Elizabeth Knox Online

“Teach me to do it myself” is a concept in the Montessori education philosophy. It’s the idea of helping a child only as far as they need your help. You should transition the activity you’re doing with them over to them as soon as their abilities allow for it.

The idea is that children should always be growing in their abilities, and you shouldn’t keep them helpless or totally dependent on you for everything.

It’s a spiritual principle as well. In 1 Corinthians 3, Paul talks about the idea of milk versus solid foods. When you are an infant, you need pure milk because your digestive system isn’t developed enough to handle real food. The same is true for spiritual infancy. But the expectation is that you will grow spiritually and be able to handle more solid food (harder questions and bigger decisions). God desires that as we grow in our knowledge of Him, we grow in the ability to walk according to His will. We are able to feed ourselves (study the Word) and make Godly decisions because we know who He is and listen to His voice.

It’s a philosophy in children’s education, and a spiritual concept, and it also applies to our jobs.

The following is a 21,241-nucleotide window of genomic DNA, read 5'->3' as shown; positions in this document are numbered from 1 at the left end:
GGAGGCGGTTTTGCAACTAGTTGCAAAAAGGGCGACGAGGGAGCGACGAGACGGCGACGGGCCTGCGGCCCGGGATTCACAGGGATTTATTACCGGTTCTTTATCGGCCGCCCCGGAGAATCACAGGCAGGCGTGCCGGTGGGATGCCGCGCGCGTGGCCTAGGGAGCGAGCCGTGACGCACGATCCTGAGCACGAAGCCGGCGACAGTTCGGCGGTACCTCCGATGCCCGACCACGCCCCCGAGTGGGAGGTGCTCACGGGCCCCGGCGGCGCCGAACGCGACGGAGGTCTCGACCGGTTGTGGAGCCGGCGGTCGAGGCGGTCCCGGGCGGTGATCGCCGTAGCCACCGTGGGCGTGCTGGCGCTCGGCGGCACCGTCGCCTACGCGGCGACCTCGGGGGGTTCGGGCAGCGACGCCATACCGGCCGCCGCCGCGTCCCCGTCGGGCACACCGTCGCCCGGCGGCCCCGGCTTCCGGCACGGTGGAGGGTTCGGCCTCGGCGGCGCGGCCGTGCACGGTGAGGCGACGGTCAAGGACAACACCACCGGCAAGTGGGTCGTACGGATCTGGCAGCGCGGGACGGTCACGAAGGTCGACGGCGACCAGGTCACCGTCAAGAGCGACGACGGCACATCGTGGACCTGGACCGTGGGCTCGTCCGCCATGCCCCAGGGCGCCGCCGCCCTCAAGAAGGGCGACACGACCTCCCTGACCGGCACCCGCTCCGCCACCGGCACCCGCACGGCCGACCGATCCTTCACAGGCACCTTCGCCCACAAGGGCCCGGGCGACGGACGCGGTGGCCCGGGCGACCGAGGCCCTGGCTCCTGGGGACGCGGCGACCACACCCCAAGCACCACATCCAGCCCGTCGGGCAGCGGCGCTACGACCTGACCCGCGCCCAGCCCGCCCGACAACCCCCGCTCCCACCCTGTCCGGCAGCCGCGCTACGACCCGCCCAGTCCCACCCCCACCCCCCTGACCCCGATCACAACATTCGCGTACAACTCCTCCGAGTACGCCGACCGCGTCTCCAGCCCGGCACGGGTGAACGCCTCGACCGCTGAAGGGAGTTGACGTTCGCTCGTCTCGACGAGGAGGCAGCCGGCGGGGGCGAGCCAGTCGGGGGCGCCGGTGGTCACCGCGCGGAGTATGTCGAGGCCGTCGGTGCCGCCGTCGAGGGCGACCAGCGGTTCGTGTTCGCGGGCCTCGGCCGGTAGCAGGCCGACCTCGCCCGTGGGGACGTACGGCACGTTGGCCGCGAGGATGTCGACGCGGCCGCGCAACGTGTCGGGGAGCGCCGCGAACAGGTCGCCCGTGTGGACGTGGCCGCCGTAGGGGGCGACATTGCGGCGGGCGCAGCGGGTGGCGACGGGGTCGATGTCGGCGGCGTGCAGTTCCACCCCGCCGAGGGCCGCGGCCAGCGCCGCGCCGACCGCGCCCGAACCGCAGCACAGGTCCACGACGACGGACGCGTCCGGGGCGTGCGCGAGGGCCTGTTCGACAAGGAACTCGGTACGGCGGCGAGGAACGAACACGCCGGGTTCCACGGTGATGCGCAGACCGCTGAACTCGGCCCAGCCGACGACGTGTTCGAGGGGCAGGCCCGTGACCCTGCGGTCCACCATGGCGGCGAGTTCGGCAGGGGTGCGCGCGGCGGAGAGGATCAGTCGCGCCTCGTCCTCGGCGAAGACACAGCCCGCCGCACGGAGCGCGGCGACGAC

There’s certainly a time to outsource things that are not your strength or a time to enlist help. But sometimes we keep asking for “milk” because it’s easier. We don’t want to learn how to do the hard things.

Safinatun Najah Montessori Kindergarten photo sourced from Creative Commons via flickr. Used with permission from amrufm's photo stream.

Safinatun Najah Montessori Kindergarten
photo sourced from Creative Commons via flickr. Used with permission from amrufm's photo stream.

And sometimes we keep doing things for other people, even though we shouldn’t. If we’re a manager or leader, our job is to help people do their jobs themselves. We should have confidence in the people on our teams and we should find ways to help them overcome the hard parts of their jobs. We should not make them more dependent on us by doing everything for them.

As you grow in your professional abilities, keep challenging yourself. And as people around you grow, keep challenging them.

ONE COMMENT ON THIS POST To ““Teach me to do it myself””

  • Jason Buckner

    March 3, 2014 at 6:12 pm

    That first paragraph is our parenting philosophy in a nice nutshell.
    Shopping with my daughter is awesome; I just follow her around the store and reach things on the high shelves. She does all the rest.
    Cashiers at our local grocery store have FINALLY gotten used to interacting directly with her (she’s 8) instead of over her head (at me).

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